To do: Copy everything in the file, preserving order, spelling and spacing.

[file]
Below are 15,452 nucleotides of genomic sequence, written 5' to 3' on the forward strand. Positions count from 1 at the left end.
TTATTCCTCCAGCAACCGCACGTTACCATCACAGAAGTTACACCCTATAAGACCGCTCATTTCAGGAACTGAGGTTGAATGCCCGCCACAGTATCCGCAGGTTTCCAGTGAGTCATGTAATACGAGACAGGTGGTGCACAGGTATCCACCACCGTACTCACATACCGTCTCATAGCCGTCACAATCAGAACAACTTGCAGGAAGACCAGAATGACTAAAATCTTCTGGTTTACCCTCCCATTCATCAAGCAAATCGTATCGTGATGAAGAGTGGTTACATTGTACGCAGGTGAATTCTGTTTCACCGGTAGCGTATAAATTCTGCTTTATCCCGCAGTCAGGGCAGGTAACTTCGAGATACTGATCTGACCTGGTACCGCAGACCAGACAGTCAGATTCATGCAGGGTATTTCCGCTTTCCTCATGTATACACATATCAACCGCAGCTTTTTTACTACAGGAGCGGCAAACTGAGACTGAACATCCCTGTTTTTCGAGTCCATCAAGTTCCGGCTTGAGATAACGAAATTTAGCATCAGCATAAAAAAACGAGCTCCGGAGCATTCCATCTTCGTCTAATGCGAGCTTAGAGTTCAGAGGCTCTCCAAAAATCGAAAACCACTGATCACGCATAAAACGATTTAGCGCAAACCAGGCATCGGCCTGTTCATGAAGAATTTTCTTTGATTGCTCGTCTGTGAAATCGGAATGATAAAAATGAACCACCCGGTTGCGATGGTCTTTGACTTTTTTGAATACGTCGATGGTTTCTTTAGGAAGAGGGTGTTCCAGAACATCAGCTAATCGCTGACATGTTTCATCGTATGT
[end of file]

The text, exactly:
Below are 15,452 nucleotides of genomic sequence, written 5' to 3' on the forward strand. Positions count from 1 at the left end.
TTATTCCTCCAGCAACCGCACGTTACCATCACAGAAGTTACACCCTATAAGACCGCTCATTTCAGGAACTGAGGTTGAATGCCCGCCACAGTATCCGCAGGTTTCCAGTGAGTCATGTAATACGAGACAGGTGGTGCACAGGTATCCACCACCGTACTCACATACCGTCTCATAGCCGTCACAATCAGAACAACTTGCAGGAAGACCAGAATGACTAAAATCTTCTGGTTTACCCTCCCATTCATCAAGCAAATCGTATCGTGATGAAGAGTGGTTACATTGTACGCAGGTGAATTCTGTTTCACCGGTAGCGTATAAATTCTGCTTTATCCCGCAGTCAGGGCAGGTAACTTCGAGATACTGATCTGACCTGGTACCGCAGACCAGACAGTCAGATTCATGCAGGGTATTTCCGCTTTCCTCATGTATACACATATCAACCGCAGCTTTTTTACTACAGGAGCGGCAAACTGAGACTGAACATCCCTGTTTTTCGAGTCCATCAAGTTCCGGCTTGAGATAACGAAATTTAGCATCAGCATAAAAAAACGAGCTCCGGAGCATTCCATCTTCGTCTAATGCGAGCTTAGAGTTCAGAGGCTCTCCAAAAATCGAAAACCACTGATCACGCATAAAACGATTTAGCGCAAACCAGGCATCGGCCTGTTCATGAAGAATTTTCTTTGATTGCTCGTCTGTGAAATCGGAATGATAAAAATGAACCACCCGGTTGCGATGGTCTTTGACTTTTTTGAATACGTCGATGGTTTCTTTAGGAAGAGGGTGTTCCAGAACATCAGCTAATCGCTGACATGTTTCATCGTATGT